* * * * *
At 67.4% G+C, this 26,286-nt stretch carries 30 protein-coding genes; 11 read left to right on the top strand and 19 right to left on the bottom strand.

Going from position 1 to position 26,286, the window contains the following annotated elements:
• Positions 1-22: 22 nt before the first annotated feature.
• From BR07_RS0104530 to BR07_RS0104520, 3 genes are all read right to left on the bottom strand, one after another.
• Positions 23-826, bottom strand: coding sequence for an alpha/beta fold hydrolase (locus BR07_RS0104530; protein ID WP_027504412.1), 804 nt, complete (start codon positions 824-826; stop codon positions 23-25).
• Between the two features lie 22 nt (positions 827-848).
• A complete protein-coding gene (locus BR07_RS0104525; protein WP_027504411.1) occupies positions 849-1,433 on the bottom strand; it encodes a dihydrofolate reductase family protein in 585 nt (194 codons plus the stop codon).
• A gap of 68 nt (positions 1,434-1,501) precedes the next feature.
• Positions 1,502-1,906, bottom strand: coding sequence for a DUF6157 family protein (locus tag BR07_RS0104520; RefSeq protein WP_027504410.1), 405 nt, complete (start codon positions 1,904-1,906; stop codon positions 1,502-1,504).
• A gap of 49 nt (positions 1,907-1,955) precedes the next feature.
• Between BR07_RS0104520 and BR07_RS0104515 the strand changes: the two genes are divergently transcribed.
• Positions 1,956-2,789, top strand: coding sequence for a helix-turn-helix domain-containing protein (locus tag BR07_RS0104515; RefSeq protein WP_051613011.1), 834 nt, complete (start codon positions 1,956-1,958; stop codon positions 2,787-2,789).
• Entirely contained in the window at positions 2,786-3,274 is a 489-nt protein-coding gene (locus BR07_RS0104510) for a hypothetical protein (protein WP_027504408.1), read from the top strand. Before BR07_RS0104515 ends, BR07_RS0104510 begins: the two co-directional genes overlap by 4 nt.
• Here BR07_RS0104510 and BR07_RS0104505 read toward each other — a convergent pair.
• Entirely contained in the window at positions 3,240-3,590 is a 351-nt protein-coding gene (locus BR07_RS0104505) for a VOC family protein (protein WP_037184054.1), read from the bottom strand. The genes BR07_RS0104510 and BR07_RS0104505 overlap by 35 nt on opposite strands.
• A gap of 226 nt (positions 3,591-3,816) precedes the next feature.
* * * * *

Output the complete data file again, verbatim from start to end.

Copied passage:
At 67.4% G+C, this 26,286-nt stretch carries 30 protein-coding genes; 11 read left to right on the top strand and 19 right to left on the bottom strand.

Going from position 1 to position 26,286, the window contains the following annotated elements:
• Positions 1-22: 22 nt before the first annotated feature.
• From BR07_RS0104530 to BR07_RS0104520, 3 genes are all read right to left on the bottom strand, one after another.
• Positions 23-826, bottom strand: coding sequence for an alpha/beta fold hydrolase (locus BR07_RS0104530; protein ID WP_027504412.1), 804 nt, complete (start codon positions 824-826; stop codon positions 23-25).
• Between the two features lie 22 nt (positions 827-848).
• A complete protein-coding gene (locus BR07_RS0104525; protein WP_027504411.1) occupies positions 849-1,433 on the bottom strand; it encodes a dihydrofolate reductase family protein in 585 nt (194 codons plus the stop codon).
• A gap of 68 nt (positions 1,434-1,501) precedes the next feature.
• Positions 1,502-1,906, bottom strand: coding sequence for a DUF6157 family protein (locus tag BR07_RS0104520; RefSeq protein WP_027504410.1), 405 nt, complete (start codon positions 1,904-1,906; stop codon positions 1,502-1,504).
• A gap of 49 nt (positions 1,907-1,955) precedes the next feature.
• Between BR07_RS0104520 and BR07_RS0104515 the strand changes: the two genes are divergently transcribed.
• Positions 1,956-2,789, top strand: coding sequence for a helix-turn-helix domain-containing protein (locus tag BR07_RS0104515; RefSeq protein WP_051613011.1), 834 nt, complete (start codon positions 1,956-1,958; stop codon positions 2,787-2,789).
• Entirely contained in the window at positions 2,786-3,274 is a 489-nt protein-coding gene (locus BR07_RS0104510) for a hypothetical protein (protein WP_027504408.1), read from the top strand. Before BR07_RS0104515 ends, BR07_RS0104510 begins: the two co-directional genes overlap by 4 nt.
• Here BR07_RS0104510 and BR07_RS0104505 read toward each other — a convergent pair.
• Entirely contained in the window at positions 3,240-3,590 is a 351-nt protein-coding gene (locus BR07_RS0104505) for a VOC family protein (protein WP_037184054.1), read from the bottom strand. The genes BR07_RS0104510 and BR07_RS0104505 overlap by 35 nt on opposite strands.
• A gap of 226 nt (positions 3,591-3,816) precedes the next feature.